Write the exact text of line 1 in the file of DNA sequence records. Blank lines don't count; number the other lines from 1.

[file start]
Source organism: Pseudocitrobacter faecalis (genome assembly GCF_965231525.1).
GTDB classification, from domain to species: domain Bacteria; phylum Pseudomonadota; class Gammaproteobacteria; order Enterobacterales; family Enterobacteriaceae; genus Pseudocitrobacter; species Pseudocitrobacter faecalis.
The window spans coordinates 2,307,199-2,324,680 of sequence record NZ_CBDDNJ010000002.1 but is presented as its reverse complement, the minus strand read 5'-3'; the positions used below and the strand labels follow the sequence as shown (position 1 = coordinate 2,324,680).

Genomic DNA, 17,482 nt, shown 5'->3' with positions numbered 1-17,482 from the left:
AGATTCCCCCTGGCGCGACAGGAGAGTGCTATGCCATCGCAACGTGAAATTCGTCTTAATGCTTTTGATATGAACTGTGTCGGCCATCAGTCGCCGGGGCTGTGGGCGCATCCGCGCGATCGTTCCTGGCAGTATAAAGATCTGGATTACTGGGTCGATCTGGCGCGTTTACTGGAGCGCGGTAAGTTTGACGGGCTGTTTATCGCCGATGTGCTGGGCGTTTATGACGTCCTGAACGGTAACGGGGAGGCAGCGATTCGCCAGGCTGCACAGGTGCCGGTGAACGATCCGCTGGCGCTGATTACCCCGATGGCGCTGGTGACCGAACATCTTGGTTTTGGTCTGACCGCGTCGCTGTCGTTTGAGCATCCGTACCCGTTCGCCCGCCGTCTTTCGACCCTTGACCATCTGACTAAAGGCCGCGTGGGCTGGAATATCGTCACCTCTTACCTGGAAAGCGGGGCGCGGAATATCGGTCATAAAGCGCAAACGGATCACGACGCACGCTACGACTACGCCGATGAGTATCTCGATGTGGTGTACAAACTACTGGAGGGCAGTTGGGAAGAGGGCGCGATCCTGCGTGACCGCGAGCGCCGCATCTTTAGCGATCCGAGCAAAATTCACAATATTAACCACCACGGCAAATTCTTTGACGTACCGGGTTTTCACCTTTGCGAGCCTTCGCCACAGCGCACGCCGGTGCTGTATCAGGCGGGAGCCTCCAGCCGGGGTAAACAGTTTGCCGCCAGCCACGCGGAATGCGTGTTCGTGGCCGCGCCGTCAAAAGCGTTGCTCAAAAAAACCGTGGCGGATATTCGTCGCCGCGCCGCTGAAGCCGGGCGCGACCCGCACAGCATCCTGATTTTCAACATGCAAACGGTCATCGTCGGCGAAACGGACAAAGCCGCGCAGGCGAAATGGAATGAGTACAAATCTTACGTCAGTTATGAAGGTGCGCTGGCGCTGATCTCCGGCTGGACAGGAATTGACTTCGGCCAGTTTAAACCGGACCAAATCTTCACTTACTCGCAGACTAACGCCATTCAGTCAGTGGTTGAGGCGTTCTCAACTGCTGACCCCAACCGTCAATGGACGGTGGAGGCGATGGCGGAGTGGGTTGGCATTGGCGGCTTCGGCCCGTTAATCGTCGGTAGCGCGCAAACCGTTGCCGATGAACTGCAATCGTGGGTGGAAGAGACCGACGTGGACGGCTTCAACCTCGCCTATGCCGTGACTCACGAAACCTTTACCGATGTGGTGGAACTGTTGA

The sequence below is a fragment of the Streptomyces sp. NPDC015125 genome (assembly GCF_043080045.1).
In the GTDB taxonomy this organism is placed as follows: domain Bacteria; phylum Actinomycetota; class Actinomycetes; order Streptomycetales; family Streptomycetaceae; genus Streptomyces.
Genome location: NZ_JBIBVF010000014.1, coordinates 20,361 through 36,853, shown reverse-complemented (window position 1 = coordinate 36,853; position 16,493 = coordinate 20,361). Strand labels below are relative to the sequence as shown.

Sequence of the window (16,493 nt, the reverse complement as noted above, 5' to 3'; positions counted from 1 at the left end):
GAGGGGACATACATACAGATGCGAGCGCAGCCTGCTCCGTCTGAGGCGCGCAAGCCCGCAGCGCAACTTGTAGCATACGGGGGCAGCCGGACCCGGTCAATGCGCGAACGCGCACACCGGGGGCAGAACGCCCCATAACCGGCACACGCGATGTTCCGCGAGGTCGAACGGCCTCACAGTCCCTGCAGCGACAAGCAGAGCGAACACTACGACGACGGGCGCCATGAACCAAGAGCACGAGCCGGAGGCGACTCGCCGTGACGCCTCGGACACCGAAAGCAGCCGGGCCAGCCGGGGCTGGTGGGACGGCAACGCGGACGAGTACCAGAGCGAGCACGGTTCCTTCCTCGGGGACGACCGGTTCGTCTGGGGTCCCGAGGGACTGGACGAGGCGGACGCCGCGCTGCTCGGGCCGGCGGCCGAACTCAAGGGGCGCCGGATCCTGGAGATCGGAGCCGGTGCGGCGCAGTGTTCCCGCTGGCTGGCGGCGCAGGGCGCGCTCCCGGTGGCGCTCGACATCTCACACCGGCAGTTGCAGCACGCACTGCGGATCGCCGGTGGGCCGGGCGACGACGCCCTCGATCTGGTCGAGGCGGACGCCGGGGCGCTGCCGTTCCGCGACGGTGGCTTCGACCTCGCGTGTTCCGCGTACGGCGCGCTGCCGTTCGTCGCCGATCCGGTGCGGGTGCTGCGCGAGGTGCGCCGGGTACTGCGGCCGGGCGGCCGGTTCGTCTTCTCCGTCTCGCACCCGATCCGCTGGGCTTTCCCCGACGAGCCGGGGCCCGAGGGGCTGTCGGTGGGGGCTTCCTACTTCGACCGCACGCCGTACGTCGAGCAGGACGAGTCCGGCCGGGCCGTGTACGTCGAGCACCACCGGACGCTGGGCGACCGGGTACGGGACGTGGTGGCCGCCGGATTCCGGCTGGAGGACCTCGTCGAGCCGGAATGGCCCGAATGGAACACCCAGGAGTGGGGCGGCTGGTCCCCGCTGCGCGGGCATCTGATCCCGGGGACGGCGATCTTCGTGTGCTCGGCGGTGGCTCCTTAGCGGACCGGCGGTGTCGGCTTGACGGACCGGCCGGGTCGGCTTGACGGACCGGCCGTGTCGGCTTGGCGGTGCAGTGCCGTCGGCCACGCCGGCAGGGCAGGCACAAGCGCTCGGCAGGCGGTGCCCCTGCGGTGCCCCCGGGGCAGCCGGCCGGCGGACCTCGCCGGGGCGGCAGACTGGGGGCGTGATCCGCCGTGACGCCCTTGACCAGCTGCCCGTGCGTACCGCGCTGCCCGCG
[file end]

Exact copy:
Source organism: Pseudocitrobacter faecalis (genome assembly GCF_965231525.1).